Donny and Marie were trendsetters in one way though. They were a brother and sister act, and so were Luke and Leia—although nobody knew this at the time.
Anger leads to hate, hate leads to The Star Wars Holiday Special
Donnie & Marie was just a prologue to the single worst Star Wars narrative project ever made: CBS Television’s Star Wars Holiday Special of 1978. Personally conceived by George Lucas as the Wookie movie he never managed to make elsewhere, the Star Wars Holiday Special got rushed into production through an outside company so it could air for Christmas. The intent (let us not kid ourselves) was to push Star Wars toys during the holiday rush.
The plot, if you want to call it that, has Chewbacca trying to get home for “Life Day,” a secular Wookie Christmas (there’s apparently no Jesus in a galaxy “far, far away”). Stormtroopers and whatnot project various threats, but they’re barely integrated into the storyline. The main Star Wars heroes appear, and are given not much at all to do.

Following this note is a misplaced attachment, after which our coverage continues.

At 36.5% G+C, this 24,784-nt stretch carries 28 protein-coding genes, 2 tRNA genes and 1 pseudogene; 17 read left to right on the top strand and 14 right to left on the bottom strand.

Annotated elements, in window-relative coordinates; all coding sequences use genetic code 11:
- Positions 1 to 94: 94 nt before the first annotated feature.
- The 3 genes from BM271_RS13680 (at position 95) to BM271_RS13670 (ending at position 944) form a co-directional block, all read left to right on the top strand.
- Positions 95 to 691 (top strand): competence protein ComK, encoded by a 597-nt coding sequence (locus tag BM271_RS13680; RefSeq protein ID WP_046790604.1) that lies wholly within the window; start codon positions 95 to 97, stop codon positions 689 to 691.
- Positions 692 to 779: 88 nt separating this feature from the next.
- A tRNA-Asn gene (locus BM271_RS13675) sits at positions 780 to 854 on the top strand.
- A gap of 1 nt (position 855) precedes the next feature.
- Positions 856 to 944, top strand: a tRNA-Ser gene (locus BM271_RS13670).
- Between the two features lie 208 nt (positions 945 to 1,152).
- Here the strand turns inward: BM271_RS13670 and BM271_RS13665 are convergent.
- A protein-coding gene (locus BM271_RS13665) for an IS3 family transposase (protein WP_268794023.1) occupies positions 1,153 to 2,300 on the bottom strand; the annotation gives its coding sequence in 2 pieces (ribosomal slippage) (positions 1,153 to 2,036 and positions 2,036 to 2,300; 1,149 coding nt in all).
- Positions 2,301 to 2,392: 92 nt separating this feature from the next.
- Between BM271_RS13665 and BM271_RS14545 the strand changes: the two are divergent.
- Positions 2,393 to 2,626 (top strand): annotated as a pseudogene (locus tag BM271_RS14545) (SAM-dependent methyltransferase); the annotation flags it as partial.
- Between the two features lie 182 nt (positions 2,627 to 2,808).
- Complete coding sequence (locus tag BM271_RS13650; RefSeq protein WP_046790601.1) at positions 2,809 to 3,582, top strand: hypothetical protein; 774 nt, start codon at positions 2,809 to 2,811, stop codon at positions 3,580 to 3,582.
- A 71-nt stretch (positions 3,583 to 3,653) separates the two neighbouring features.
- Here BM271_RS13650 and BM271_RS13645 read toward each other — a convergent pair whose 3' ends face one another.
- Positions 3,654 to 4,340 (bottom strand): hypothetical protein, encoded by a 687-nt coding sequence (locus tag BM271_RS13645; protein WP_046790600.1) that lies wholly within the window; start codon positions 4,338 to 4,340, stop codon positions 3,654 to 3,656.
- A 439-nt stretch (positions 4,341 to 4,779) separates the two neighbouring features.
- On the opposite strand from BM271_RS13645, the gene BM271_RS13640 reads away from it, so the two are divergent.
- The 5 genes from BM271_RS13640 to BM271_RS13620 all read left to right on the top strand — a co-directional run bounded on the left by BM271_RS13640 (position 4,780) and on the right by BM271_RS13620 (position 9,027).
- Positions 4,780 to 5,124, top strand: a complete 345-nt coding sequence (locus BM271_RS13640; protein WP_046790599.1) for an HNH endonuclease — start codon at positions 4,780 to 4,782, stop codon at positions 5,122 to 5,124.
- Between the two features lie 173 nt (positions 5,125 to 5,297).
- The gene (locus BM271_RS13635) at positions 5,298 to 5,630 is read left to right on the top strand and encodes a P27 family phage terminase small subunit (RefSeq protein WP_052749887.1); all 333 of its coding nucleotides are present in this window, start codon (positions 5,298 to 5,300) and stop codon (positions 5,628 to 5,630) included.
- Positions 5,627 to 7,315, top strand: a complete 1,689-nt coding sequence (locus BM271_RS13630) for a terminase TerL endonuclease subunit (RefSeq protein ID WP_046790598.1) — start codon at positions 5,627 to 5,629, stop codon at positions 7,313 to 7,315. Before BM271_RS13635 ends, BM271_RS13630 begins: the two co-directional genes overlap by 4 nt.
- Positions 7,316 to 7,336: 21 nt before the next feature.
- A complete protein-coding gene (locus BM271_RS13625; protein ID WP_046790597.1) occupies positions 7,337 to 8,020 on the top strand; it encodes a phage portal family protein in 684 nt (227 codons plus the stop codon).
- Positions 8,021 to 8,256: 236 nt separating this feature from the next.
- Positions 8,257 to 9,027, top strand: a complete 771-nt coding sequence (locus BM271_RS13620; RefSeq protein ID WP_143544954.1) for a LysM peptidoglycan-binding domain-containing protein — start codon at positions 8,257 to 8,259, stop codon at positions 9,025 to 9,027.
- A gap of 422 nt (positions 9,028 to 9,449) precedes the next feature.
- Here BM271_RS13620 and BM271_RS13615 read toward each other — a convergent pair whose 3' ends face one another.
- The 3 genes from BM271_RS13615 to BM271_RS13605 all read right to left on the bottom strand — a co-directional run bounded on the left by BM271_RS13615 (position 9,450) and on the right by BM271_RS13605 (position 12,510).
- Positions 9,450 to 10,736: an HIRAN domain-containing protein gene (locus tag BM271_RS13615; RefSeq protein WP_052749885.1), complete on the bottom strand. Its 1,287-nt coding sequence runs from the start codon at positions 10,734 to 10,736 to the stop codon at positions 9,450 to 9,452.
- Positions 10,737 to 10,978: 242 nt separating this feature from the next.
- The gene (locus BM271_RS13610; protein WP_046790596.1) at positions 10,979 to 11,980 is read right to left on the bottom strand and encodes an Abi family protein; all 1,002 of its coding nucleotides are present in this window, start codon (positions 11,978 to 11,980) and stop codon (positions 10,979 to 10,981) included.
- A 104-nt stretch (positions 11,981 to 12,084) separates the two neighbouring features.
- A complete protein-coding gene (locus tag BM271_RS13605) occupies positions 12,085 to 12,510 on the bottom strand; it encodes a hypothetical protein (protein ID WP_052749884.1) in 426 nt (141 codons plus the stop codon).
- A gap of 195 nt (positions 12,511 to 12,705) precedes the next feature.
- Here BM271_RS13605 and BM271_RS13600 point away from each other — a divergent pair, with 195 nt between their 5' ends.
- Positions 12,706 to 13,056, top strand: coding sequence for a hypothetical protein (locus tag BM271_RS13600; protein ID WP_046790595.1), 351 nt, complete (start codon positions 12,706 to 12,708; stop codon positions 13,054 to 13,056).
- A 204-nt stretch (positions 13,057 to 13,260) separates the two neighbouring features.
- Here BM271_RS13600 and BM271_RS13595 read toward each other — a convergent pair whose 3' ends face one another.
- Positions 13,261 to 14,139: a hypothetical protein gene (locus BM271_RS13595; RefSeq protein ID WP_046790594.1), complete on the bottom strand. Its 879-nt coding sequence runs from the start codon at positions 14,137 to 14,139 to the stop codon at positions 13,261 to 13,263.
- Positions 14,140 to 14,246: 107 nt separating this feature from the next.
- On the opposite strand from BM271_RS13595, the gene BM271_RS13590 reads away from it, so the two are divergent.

A lot of time is spent on the allegedly comic hijinks of Chewbacca’s family, featuring Chewbacca’s father “Itchy” and his son “Lumpy” (presumably “Scratchy” was taken). A miniaturized version of Jefferson Starship performs “Light The Sky On Fire” which was probably Lucas’ way of discharging Star Wars’ minor debt to the band’s 1970 sci-fi concept album Blows Against The Empire. There’s also a cartoon that introduces Boba Fett for the first time, and it’s actually kind of awesome. At the end of it all, Leia sings.
That’s pretty much that.
Nothing in the Star Wars canon delineates the schism with old Hollywood better than this legendary horse turd, which plops Harrison Ford, Mark Hamill, and Carrie Fisher alongside TV icons Art Carney, Harvey Korman, and Bea Arthur—a trio of brilliant comics in other contexts, but ambassadors from schtick-ville here.
According to writer Bruce Vilanch, the project failed because George Lucas insisted on featuring his groaning Wookiee creations—an excuse that would play better if Vilanch wasn’t also lead writer on the woebegotten Rob Lowe and Snow White Oscar opener of 1989, as well as a staff writer on Donny & Marie. Still, 1980’s officially sanctioned Star Wars Christmas album, Christmas In The Stars, suggests shoveling licensed yuletide crap into the marketplace was a corporate policy.
A wretched hive of scum and villainy and passable TV